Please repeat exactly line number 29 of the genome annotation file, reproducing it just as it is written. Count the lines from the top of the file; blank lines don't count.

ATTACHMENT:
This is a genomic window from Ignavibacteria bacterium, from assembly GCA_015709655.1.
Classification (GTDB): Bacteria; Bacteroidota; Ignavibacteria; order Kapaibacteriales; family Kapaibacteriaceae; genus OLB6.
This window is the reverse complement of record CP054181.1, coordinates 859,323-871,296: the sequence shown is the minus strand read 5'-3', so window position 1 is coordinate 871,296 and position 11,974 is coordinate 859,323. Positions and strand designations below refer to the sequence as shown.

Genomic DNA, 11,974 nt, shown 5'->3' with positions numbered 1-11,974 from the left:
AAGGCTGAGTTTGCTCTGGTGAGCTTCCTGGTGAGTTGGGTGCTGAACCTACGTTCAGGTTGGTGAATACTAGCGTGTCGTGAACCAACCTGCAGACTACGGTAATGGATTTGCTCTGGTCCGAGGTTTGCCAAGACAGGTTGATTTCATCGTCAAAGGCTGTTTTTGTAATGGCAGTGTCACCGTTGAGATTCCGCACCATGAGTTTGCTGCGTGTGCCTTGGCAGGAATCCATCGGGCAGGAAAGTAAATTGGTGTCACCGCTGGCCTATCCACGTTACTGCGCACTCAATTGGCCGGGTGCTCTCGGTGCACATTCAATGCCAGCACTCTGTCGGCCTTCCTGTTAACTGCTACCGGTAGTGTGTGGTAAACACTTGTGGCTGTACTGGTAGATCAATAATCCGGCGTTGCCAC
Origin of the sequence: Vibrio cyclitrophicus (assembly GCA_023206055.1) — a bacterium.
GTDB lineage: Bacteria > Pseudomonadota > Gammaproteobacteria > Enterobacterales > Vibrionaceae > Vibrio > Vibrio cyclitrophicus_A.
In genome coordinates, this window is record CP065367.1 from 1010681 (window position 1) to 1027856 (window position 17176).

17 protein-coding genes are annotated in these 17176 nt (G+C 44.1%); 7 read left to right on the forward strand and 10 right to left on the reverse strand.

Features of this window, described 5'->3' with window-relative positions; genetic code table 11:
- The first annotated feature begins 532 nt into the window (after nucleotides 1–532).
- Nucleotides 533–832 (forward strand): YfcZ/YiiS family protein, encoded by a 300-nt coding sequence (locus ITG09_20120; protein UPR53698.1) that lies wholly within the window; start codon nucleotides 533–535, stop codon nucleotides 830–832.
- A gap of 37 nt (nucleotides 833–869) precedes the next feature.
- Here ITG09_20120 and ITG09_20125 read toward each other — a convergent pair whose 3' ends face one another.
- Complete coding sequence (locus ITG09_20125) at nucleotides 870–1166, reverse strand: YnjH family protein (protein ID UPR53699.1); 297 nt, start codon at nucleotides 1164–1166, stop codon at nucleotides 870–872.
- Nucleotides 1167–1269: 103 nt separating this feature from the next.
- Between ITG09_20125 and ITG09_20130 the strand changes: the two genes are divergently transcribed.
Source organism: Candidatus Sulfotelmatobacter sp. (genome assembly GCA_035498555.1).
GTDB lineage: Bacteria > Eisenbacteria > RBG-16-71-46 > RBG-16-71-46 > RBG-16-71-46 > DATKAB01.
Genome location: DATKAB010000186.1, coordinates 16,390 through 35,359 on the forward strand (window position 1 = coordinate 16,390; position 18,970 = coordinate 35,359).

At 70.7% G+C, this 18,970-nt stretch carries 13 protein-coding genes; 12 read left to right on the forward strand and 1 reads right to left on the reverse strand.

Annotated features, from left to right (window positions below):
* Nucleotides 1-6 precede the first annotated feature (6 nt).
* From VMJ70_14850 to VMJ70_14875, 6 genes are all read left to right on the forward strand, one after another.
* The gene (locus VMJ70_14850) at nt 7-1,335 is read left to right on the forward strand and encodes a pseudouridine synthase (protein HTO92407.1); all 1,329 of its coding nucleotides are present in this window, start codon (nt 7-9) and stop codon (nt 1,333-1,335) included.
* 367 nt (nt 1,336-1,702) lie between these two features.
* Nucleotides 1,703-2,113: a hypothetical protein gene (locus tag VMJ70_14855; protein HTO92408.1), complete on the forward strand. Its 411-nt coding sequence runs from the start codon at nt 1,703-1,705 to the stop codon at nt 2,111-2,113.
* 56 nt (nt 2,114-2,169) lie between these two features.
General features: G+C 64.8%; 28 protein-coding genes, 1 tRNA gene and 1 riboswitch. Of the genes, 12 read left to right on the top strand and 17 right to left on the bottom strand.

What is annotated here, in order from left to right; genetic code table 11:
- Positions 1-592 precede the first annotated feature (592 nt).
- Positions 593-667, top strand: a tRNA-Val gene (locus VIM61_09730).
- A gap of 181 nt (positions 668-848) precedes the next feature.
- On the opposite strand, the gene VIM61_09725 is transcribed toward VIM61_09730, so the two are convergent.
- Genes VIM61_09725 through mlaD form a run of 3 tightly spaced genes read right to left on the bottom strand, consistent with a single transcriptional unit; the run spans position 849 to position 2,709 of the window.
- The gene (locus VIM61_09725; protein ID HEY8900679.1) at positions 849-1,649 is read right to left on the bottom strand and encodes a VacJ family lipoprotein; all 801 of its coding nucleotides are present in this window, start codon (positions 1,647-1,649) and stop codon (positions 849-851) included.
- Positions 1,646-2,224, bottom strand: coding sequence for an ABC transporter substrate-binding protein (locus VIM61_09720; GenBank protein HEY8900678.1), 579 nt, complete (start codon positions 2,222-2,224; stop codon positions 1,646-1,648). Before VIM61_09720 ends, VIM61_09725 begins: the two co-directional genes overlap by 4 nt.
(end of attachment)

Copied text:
General features: G+C 64.8%; 28 protein-coding genes, 1 tRNA gene and 1 riboswitch. Of the genes, 12 read left to right on the top strand and 17 right to left on the bottom strand.